When Calamity Jane arrived at Sydney’s Hayes Theatre Co in March of last year, it received rave reviews, played to packed houses and, in January, received the Sydney Theatre Award for Best Production of an Independent Musical. Because of the tremendous response to its premiere season, the show has returned to the stage for a national tour, which has already taken in Parramatta, Orange, Wollongong, Canberra and Melbourne. Last week, it rode into its final stop – the Upstairs Theatre at Belvoir.
Based on the 1953 film starring Doris Day in the title role, Calamity Jane takes us to Deadwood City in the Midwest of the US. It’s 1876 and this is the American Old West, home to the legendary frontierswoman, Calamity Jane (Virginia Gay). At the local saloon bar, patrons long to be entertained by beautiful women. More than anything, they’d like to catch a glimpse of famed chanteuse Adelaide Adams (Sheridan Harbridge), who’s almost 1,000 miles away in Chicago. But after the townsfolk are left disappointed by the talents – or, more accurately, gender – of latest arrival, Francis Fryer (Rob Johnson), Calamity sets off for the big city on a mission to bring Adelaide back to Deadwood. But, instead, she mistakenly convinces Adelaide’s maid, Katie Brown (Laura Bunting), to make the journey and all sorts of shenanigans ensue.
Adapted by Ronald Hanmer and Phil Park from Charles K. Freeman’s stage play, and with lyrics by Paul Francis Webster and music by Sammy Fain, Calamity Jane is an immensely entertaining, hugely comical presentation, led by a fiery female who eschews gender expectations. It may be 57 years since Calamity and cohort first took the stage in Texas, but this is a piece as entertaining as it ever was.
Director Richard Carroll immerses the audience in Deadwood from the outset. Fourth-wall breaking incorporated throughout creates a palpable sense of intimacy between the 300-strong audience and the performers. Carroll’s treatment of the script (and the direction of his cast in that respect) sees every farcical aspect of the tale played up to full effect, while some of its more earnest moments (the sweet ‘The Black Hills of Dakota’ – Calamity’s declaration of love for the land) are reverentially staged and even tender.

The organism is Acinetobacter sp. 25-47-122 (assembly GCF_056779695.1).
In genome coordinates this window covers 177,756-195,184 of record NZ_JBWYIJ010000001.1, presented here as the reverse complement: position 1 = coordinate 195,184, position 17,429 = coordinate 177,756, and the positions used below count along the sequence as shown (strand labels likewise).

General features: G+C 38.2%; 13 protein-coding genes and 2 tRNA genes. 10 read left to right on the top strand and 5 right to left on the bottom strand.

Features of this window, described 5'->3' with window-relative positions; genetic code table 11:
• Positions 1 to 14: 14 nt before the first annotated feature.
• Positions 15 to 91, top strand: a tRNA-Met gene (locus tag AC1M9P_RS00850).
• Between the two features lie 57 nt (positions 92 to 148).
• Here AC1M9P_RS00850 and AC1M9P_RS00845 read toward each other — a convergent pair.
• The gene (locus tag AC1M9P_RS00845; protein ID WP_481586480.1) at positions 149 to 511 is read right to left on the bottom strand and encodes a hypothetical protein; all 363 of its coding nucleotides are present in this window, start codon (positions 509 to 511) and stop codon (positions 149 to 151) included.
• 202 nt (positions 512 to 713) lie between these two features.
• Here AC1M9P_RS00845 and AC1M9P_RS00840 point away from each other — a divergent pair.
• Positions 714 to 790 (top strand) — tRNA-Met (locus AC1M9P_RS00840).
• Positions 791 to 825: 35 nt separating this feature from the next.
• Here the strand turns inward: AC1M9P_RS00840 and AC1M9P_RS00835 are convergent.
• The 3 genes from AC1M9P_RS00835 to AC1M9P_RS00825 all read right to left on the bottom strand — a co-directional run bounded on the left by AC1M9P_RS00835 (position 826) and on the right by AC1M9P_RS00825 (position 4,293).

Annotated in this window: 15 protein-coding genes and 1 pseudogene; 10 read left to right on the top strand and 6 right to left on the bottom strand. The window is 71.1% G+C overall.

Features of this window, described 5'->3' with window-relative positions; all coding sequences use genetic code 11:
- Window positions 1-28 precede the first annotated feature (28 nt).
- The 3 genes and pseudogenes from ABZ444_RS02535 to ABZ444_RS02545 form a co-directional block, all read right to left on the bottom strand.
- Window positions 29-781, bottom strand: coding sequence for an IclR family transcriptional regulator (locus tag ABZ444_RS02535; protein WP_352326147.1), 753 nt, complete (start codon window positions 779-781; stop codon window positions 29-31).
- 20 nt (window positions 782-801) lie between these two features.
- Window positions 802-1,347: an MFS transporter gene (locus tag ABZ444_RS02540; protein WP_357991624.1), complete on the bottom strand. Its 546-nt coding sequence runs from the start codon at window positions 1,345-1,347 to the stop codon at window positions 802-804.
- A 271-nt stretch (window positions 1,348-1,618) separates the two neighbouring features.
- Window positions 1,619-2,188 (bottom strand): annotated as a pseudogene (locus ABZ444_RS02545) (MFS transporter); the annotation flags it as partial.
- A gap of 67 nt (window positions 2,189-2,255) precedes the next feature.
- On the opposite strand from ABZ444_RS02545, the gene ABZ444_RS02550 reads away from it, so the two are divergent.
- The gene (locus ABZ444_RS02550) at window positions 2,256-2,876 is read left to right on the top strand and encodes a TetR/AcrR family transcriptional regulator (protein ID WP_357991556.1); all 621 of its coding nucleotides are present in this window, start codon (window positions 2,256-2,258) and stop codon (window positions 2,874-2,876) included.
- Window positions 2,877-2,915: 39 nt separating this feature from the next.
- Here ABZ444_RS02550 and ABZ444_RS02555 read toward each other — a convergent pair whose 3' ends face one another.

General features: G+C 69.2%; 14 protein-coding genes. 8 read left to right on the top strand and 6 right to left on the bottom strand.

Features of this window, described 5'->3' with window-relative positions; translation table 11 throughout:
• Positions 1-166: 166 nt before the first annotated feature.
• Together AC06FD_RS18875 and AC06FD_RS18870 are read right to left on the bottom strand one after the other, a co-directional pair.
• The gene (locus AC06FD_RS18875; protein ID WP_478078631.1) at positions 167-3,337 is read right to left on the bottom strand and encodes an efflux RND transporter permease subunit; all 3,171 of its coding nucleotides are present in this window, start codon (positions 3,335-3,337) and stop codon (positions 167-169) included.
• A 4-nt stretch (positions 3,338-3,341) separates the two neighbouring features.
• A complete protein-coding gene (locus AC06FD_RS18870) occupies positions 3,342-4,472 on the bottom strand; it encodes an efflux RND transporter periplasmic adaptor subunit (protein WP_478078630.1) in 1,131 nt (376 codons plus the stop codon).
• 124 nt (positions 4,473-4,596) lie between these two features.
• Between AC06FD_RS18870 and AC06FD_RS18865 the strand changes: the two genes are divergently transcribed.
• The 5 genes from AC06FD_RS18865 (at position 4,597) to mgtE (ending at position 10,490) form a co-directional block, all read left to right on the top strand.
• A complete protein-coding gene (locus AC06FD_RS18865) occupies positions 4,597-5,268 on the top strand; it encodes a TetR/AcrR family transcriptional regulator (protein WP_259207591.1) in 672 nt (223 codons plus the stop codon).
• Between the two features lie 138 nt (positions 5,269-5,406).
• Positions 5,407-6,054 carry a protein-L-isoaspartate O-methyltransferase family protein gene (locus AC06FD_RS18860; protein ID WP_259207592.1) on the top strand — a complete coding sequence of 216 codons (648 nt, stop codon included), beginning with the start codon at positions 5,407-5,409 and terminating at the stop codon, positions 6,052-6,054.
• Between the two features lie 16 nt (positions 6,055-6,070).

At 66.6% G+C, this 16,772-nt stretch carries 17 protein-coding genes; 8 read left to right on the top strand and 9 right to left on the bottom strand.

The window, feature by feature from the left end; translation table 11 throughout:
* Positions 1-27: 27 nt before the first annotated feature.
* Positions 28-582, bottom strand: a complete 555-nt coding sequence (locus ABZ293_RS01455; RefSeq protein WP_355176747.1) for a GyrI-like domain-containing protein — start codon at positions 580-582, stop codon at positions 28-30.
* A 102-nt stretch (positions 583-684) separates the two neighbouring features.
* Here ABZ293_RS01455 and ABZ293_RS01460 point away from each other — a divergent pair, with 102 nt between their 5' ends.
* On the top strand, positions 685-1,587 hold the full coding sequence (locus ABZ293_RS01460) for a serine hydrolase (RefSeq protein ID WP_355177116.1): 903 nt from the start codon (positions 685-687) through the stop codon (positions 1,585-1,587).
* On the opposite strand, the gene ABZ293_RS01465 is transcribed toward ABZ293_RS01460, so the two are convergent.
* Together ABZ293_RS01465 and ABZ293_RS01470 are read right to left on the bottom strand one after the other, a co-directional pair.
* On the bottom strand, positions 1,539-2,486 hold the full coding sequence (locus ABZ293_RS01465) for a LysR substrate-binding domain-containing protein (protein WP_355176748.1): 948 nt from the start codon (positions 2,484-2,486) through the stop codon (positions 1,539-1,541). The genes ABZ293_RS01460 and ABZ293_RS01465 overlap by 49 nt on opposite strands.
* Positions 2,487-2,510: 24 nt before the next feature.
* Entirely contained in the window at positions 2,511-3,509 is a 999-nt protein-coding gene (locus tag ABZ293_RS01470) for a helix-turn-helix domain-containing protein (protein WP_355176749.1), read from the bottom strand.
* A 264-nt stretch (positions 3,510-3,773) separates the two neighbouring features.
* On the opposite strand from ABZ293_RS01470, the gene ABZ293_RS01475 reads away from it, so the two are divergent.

But at the heart of this production – and a crucial reason for its success – is Gay, reprising her award-winning portrayal of the sharp-shooting tom boy heroine. It’s genuinely an outstanding performance that lives up to the hype generated during the initial Hayes Theatre Co run. Far from a clumsy caricature of Doris Day’s Calamity, Gay’s character is green and endearing but also steadfast and strong; she’s not what society dictates she should be and she’s all the better for it, charging her way forward in a man’s world.
There’s not a weak link in this cast, and the fact of the production now having spent some time on the road is certainly evident. Each and every performer exudes comfort in their role, moving easily between their scripted dialogue and moments of spontaneity. Anthony Gooley is excellent as the colourful Deadwood City peace officer, Wild Bill Hickock, lending tremendous presence to the role. Bunting brings believable innocence and magnanimity to her portrayal of maid and wannabe performer, Brown, while Harbridge exudes sass and self-assurance as the celebrated Adams and then country charm as Susan. Johnson demonstrates great timing and skill as vaudeville singer and dancer Fryer, and Matthew Pearce is well cast as Calamity’s long-time love interest, Lieutenant Danny Gilmartin. As the erratic saloon proprietor, Henry Miller, Tony Taylor is also a strong player in Carroll’s production.
Musical director Nigel Ubrihien is the show’s only full-time musician; his piano accompaniment throughout is often added to by cast members joining in with a variety of instruments including a ukulele and percussion. Lauren Peters’ visual depiction of ‘The Golden Garter’ fills the Belvoir stage beautifully, while all costuming choices are similarly successful in locating us in the action in the American Old West. Trent Suidgeest’s lighting choices are capped off by fairy lights illuminating the theatre well beyond the confines of the stage, further enhancing the distinctly immersive feel of this production.
Calamity Jane’s Belvoir encore is a must-see musical theatre experience for anyone able to get themselves to Surry Hills over the next month. This is skilfully performed, wonderfully directed and a whole lot of fun. It’s also yet another indicator of the remarkable quality of independent musical theatre currently on offer in Sydney.
CALAMITY JANE – SEASON DETAILS
Venue: Upstairs Theatre, Belvoir St Theatre (25 Belvoir Street, Surry Hills)
Dates: Playing now until 30 September, 2018
Times: Tuesday & Wednesday 6:30pm, Thursday & Friday 8pm, Saturday 2pm & 8pm and Sunday 5pm
Prices: Full price $77, Seniors $67, Concession $54, 30-Down $47, Student Saver $37
Tickets: belvoir.com.au/productions/calamity-jane or (02) 9699 3444